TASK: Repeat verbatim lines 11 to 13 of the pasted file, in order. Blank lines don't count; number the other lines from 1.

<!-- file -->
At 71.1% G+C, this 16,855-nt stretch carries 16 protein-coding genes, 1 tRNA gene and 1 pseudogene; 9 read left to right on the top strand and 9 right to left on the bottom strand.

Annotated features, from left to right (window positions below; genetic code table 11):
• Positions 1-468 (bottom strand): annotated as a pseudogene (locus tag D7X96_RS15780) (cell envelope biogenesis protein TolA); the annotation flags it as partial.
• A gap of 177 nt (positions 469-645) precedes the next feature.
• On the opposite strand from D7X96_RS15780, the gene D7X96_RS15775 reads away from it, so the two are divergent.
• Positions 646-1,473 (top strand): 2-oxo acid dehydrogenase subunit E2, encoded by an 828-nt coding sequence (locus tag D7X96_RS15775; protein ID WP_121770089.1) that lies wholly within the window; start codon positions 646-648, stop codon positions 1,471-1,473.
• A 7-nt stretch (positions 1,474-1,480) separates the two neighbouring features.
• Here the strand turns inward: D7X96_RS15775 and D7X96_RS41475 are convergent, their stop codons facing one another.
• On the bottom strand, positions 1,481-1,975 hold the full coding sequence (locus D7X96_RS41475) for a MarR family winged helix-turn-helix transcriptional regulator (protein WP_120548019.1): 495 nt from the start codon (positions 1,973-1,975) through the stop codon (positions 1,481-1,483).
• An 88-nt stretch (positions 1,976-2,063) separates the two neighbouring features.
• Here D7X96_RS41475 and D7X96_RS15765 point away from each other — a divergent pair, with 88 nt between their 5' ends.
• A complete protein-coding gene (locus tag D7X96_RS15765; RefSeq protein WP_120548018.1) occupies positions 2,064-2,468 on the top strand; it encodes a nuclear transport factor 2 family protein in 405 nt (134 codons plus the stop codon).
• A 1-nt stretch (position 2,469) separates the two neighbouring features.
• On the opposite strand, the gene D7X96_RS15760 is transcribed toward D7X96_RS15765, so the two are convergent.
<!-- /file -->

• Here D7X96_RS41475 and D7X96_RS15765 point away from each other — a divergent pair, with 88 nt between their 5' ends.
• A complete protein-coding gene (locus tag D7X96_RS15765; RefSeq protein WP_120548018.1) occupies positions 2,064-2,468 on the top strand; it encodes a nuclear transport factor 2 family protein in 405 nt (134 codons plus the stop codon).
• A 1-nt stretch (position 2,469) separates the two neighbouring features.